Lapetite7 wrote:Why do chances decrease if u haven't heard back yet? Isn't it better than reject?
True it's better than a ding, but If you look at the chart it's getting to the point where most of the admits have gone out. http://www.top-law-schools.com/images/d ... ordham.jpg
I wouldn't read too much into that.
A lot of it is causal - admissions / rejections / waitlists come in waves. The following is true not only for Fordham, but for most schools.
A chunk of people (good or bad) hear in back december, because that's when Early Decision is due
There's a second wave in January, which is the people who applied early, but had to wait for early decisions to go out first
After those have been reviewed, they get to the applicants with a December LSAT, or who were a bit later getting their apps in (not everyone is an early bird)
This is broken up because into pieces because they also need to plan/prepare admitted student days.
toward the end of that wave, a lot of slots are filled up. Once the February LSAT scores are in, there's a final wave. What your chances are depends on two things: the strength of the February LSAT and the size of the admitted applicant pool
Basically, if you haven't heard back yet, it's not because you're probably not getting in, it's because they've got you in a maybe pile; you are going to be competing against the February LSAT takers, so if that's a really strong group, you're SOL. But, if the February results aren't that great, then you've got a good chance.
Also, this year has been a very weak year overall (total number of applicants is down significantly from last year and the year before), so I think a lot of schools are putting more people into the maybe pile and hoping that things will pick up. No school wants their standards to drop (e.g. having the average LSAT score decrease), but they also don't want empty seats. So while their acceptance standards will pretty much be the same for the first few months (read: before February LSAT), they will be pulling more applicants off the maybe list, after the February results are in (read: number of well-qualified applicants stays low)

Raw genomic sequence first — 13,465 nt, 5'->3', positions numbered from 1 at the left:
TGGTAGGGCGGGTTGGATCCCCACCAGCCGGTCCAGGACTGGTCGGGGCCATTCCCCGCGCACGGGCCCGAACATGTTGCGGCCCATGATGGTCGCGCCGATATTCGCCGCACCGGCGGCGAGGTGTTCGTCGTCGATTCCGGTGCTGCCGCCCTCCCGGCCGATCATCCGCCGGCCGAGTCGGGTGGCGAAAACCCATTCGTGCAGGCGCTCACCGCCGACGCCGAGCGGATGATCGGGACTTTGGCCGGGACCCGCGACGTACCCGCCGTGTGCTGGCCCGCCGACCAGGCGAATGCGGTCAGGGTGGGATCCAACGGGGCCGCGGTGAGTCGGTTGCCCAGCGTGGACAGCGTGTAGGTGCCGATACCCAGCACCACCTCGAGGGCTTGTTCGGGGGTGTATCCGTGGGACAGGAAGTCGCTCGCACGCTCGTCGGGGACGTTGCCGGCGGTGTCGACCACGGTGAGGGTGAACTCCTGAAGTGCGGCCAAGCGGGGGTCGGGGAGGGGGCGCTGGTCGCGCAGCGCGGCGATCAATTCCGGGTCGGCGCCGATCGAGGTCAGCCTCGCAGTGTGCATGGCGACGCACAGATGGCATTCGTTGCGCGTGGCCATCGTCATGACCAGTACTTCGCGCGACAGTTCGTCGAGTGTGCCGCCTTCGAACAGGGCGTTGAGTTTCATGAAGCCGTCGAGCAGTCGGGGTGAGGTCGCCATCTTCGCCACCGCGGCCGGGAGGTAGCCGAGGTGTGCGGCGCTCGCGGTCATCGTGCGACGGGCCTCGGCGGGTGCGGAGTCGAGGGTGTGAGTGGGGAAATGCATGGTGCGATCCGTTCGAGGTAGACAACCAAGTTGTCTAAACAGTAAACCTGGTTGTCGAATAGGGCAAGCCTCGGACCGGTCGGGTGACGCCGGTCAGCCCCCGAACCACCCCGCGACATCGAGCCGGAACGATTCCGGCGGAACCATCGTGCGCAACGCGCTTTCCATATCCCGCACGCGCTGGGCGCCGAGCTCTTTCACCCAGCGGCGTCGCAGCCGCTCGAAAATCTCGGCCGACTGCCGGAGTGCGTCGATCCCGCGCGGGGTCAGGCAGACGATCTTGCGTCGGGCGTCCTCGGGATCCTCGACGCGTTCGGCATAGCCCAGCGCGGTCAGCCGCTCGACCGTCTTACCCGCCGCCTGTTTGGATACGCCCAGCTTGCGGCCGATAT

Schools usually hold open some slots for the February results, because they don't want to turn away a good candidate, simply because a lesser applicant was accepted early. Once the February results are in, and the deposit deadline approeaches, schools will take another look at people in their maybe pile.
I've seen (all conjecture, of course) that a lot of schools are being tardy with a lot of applicants. Presumably it's all for the reasons above.
Not having heard back yet means you're a weak, but viable candidate (good enough to not get dinged or waitlisted off the bat). Because this is a very weak year, there's a good chance you'll sneak in.